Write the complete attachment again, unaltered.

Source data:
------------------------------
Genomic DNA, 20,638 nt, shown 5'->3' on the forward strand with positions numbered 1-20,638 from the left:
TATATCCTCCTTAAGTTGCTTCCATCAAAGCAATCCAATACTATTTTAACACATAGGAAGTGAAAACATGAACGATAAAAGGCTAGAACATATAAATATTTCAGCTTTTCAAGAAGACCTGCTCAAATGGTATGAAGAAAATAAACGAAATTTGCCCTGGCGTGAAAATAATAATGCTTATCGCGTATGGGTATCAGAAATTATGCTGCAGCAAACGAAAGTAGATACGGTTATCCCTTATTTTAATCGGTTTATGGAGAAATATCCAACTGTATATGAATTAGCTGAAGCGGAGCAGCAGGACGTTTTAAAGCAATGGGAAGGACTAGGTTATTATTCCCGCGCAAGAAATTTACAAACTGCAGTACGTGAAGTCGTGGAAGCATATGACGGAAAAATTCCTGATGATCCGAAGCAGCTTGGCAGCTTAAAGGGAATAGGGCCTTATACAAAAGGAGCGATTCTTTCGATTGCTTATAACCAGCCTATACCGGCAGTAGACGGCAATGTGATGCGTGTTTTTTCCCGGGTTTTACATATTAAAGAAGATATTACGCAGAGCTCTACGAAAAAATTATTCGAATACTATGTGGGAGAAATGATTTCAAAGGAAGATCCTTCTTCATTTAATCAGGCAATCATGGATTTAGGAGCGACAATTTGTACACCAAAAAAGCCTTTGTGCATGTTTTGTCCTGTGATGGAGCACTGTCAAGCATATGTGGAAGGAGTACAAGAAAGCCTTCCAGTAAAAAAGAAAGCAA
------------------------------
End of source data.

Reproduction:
Genomic DNA, 20,638 nt, shown 5'->3' on the forward strand with positions numbered 1-20,638 from the left:
TATATCCTCCTTAAGTTGCTTCCATCAAAGCAATCCAATACTATTTTAACACATAGGAAGTGAAAACATGAACGATAAAAGGCTAGAACATATAAATATTTCAGCTTTTCAAGAAGACCTGCTCAAATGGTATGAAGAAAATAAACGAAATTTGCCCTGGCGTGAAAATAATAATGCTTATCGCGTATGGGTATCAGAAATTATGCTGCAGCAAACGAAAGTAGATACGGTTATCCCTTATTTTAATCGGTTTATGGAGAAATATCCAACTGTATATGAATTAGCTGAAGCGGAGCAGCAGGACGTTTTAAAGCAATGGGAAGGACTAGGTTATTATTCCCGCGCAAGAAATTTACAAACTGCAGTACGTGAAGTCGTGGAAGCATATGACGGAAAAATTCCTGATGATCCGAAGCAGCTTGGCAGCTTAAAGGGAATAGGGCCTTATACAAAAGGAGCGATTCTTTCGATTGCTTATAACCAGCCTATACCGGCAGTAGACGGCAATGTGATGCGTGTTTTTTCCCGGGTTTTACATATTAAAGAAGATATTACGCAGAGCTCTACGAAAAAATTATTCGAATACTATGTGGGAGAAATGATTTCAAAGGAAGATCCTTCTTCATTTAATCAGGCAATCATGGATTTAGGAGCGACAATTTGTACACCAAAAAAGCCTTTGTGCATGTTTTGTCCTGTGATGGAGCACTGTCAAGCATATGTGGAAGGAGTACAAGAAAGCCTTCCAGTAAAAAAGAAAGCAA